Interview mit Dieter Meier (YELLO)

Dieter Meier von Yello hat eines der klügsten Interviews gegeben, dass ich seit langem lesen konnte. Darunter Statements wie dieses:

Ja, es gibt Streamingportale wie Spotify. Da macht die Industrie auch wieder den Fehler, dass sie nicht transparent ist. Man weiß nicht, welches Geld woher kommt und wie es verteilt wird. Wenn du eine Million Mal gespielt wirst, verdienst du zehn Euro. Man weiß also nur eins: dass man im Grunde nichts bekommt. Es wird oft gesagt: Heute wird mit Live Geld verdient. Aber wenn du unterwegs bist als neue Band und 300 Leute sind im Publikum – und da hast du es schon ziemlich weit gebracht – dann rentiert sich das nicht. Dabei ist Streaming eigentlich ein wunderbares Medium und es wäre ganz einfach, die Einnahmen transparent zu verteilen. Es ist einfach ungerecht, mal abgesehen von der Geldverteilung: dass der Musiker nicht einmal weiß, was er überhaupt für einen Mehrwert schafft!

via 08.09.2014: Demokratisch heißt nicht gratis (neues-deutschland.de).

Ich bin auch auf Spotify vertreten, sowohl als Künstler — gleich 2 mal, als “Vogelmann” und “Ingo Vogelmann”, was ich selbst Schuld bin, übrigens — als auch als Label. Als Label werde ich meinem Distributor sagen, er möge dort nichts mehr veröffentlichen, weil ich Spotify für Verbrecher halte. Präziser: Betrüger und Diebe.

U2 & Apple: Probably The Biggest PR Stunt In The History Of The Music Industry

Bono reiterated that Apple bought Songs of Innocence to thank their users for their patronage, and that the band was appropriately compensated.

Of course they did. I said that in the moment I heard the news of Apple acting as a major label, because this is what major labels do: pre-paying for a deal like that, regardless of later royalties.

This is probably the biggest PR stunt in the history of the music industry.

My opinion? This is what brought the whole whole world of music into trouble in the first place (greed). I’m zero interested in listening to that album, and I won’t. I don’t give a fuck, to be precise. To me, Bono is nothing but a hypocrite, and a brilliant business man. As a musician I lost all respect.

“Songs Of Innocence” is exactly not this: innocent.

via Bono Talks ‘Songs of Innocence’, New Music in Letter to Fans | Rolling Stone.

Why Frank Sinatra Was The Man

Frank SinatraFrank Sinatra gave an interview for Playboy Magazine in 1963, and it’s pretty stunning. During the interview he was asked:

If you think you’re stepping over the line, offending your public or perhaps risking economic suicide, shall we cut this off now, erase the tape and start over along more antiseptic lines?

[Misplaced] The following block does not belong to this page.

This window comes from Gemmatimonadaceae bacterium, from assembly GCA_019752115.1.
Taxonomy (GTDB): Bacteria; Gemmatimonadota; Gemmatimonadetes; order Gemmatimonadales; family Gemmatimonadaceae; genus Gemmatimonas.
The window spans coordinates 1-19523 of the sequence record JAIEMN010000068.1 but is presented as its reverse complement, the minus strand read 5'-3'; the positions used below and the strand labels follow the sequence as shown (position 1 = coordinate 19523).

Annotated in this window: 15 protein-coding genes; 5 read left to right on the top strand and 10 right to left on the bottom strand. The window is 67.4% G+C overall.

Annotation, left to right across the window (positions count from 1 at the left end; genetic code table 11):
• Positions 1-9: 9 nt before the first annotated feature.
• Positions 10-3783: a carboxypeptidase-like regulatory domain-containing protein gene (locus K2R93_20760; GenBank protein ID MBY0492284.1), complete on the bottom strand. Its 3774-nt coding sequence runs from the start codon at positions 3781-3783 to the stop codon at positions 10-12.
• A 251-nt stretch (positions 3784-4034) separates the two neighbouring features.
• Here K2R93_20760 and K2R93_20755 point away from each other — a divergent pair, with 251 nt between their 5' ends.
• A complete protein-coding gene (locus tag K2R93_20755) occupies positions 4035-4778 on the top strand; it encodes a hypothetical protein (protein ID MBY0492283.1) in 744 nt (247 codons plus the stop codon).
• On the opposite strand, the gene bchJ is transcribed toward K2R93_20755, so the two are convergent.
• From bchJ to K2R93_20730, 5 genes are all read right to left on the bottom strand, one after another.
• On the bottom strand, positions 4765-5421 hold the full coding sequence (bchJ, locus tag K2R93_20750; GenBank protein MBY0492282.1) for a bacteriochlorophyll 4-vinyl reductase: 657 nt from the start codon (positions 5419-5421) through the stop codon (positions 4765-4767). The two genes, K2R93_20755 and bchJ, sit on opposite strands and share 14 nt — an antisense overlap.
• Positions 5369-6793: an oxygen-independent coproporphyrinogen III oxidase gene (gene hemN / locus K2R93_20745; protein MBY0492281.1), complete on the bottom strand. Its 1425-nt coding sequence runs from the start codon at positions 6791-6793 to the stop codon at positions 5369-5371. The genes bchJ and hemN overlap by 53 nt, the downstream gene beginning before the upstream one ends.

And he said:

No, let’s let it run. I’ve thought this way for years, ached to say these things. Whom have I harmed by what I’ve said? What moral defection have I suggested? No, I don’t want to chicken out now. Come on, pal, the clock’s running.

I have to say, I never liked his music, but this man has become one of my heroes today. Because he’s absolutely right, and he’s had some balls.

But here’s what the interview is about, actually:

I don’t believe in a personal God to whom I look for comfort or for a natural on the next roll of the dice. I’m not unmindful of man’s seeming need for faith; I’m for anything that gets you through the night, be it prayer, tranquilizers or a bottle of Jack Daniel’s. But to me religion is a deeply personal thing in which man and God go it alone together, without the witch doctor in the middle. The witch doctor tries to convince us that we have to ask God for help, to spell out to him what we need, even to bribe him with prayer or cash on the line. Well, I believe that God knows what each of us wants and needs. It’s not necessary for us to make it to church on Sunday to reach Him. You can find Him anyplace.

And:

There are things about organized religion which I resent. Christ is revered as the Prince of Peace, but more blood has been shed in His name than any other figure in history. You show me one step forward in the name of religion and I’ll show you a hundred retrogressions. Remember, they were men of God who destroyed the educational treasures at Alexandria, who perpetrated the Inquisition in Spain, who burned the witches at Salem. Over 25,000 organized religions flourish on this planet, but the followers of each think all the others are miserably misguided and probably evil as well.

But read for yourself.